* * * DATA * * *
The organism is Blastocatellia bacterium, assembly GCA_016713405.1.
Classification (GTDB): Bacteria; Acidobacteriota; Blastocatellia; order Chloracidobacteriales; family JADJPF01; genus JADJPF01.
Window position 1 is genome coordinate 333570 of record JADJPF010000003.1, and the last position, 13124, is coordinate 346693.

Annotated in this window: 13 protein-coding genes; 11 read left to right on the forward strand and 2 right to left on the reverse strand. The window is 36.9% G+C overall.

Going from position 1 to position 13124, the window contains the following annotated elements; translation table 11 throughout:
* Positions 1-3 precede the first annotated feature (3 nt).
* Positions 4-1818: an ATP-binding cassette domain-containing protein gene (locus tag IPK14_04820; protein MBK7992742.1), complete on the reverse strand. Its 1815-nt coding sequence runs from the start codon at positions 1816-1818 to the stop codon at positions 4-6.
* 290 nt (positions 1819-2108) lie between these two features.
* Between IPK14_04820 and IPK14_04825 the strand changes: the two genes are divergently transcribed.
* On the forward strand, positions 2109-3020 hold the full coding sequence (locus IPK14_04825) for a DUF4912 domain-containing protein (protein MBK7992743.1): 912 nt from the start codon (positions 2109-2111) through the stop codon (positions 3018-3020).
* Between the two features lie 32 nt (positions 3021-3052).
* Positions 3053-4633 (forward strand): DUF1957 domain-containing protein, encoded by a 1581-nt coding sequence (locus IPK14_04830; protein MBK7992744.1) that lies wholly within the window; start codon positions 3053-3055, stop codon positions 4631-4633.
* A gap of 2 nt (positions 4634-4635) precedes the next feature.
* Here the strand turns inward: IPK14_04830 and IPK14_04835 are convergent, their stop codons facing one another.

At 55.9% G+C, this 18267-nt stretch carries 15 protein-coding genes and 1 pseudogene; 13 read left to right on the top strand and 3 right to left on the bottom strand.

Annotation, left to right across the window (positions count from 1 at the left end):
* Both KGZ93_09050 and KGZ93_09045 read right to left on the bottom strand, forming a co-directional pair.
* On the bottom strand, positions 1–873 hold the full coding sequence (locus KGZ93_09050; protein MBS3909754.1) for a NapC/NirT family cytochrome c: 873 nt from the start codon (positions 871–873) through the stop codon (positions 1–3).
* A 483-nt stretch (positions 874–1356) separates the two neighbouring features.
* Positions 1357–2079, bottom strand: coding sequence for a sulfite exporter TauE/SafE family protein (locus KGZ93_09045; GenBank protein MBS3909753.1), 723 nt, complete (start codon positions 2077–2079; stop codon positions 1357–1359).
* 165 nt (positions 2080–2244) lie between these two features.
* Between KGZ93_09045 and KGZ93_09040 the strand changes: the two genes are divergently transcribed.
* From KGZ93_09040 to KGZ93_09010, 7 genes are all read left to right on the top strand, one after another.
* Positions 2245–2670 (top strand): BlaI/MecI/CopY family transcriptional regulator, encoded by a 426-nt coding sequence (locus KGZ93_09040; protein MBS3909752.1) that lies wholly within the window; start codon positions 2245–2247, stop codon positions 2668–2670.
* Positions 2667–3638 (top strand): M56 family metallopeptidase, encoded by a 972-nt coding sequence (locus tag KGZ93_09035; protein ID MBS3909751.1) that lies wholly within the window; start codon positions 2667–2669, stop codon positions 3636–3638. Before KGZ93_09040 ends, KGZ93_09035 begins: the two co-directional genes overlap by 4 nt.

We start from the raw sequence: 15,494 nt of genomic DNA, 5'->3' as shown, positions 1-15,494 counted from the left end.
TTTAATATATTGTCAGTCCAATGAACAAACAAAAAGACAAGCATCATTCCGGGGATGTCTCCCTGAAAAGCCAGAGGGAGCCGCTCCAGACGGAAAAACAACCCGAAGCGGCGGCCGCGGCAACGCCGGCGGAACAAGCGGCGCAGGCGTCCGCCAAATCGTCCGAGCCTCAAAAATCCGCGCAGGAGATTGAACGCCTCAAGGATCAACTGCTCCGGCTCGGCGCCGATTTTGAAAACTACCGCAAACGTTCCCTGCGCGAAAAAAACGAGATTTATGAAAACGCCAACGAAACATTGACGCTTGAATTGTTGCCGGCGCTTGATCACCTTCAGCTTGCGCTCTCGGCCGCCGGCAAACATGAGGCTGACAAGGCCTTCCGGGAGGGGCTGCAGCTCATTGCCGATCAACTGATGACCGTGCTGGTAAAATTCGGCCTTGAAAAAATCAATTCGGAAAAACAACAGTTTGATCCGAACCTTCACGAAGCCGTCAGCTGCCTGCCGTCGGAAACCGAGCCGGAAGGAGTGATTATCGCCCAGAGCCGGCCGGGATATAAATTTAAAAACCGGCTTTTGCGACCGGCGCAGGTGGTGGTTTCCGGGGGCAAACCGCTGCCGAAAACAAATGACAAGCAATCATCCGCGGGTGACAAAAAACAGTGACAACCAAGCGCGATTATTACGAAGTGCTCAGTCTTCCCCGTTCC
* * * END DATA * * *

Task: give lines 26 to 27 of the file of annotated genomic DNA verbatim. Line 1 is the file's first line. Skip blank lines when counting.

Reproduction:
We start from the raw sequence: 15,494 nt of genomic DNA, 5'->3' as shown, positions 1-15,494 counted from the left end.
TTTAATATATTGTCAGTCCAATGAACAAACAAAAAGACAAGCATCATTCCGGGGATGTCTCCCTGAAAAGCCAGAGGGAGCCGCTCCAGACGGAAAAACAACCCGAAGCGGCGGCCGCGGCAACGCCGGCGGAACAAGCGGCGCAGGCGTCCGCCAAATCGTCCGAGCCTCAAAAATCCGCGCAGGAGATTGAACGCCTCAAGGATCAACTGCTCCGGCTCGGCGCCGATTTTGAAAACTACCGCAAACGTTCCCTGCGCGAAAAAAACGAGATTTATGAAAACGCCAACGAAACATTGACGCTTGAATTGTTGCCGGCGCTTGATCACCTTCAGCTTGCGCTCTCGGCCGCCGGCAAACATGAGGCTGACAAGGCCTTCCGGGAGGGGCTGCAGCTCATTGCCGATCAACTGATGACCGTGCTGGTAAAATTCGGCCTTGAAAAAATCAATTCGGAAAAACAACAGTTTGATCCGAACCTTCACGAAGCCGTCAGCTGCCTGCCGTCGGAAACCGAGCCGGAAGGAGTGATTATCGCCCAGAGCCGGCCGGGATATAAATTTAAAAACCGGCTTTTGCGACCGGCGCAGGTGGTGGTTTCCGGGGGCAAACCGCTGCCGAAAACAAATGACAAGCAATCATCCGCGGGTGACAAAAAACAGTGACAACCAAGCGCGATTATTACGAAGTGCTCAGTCTTCCCCGTTCC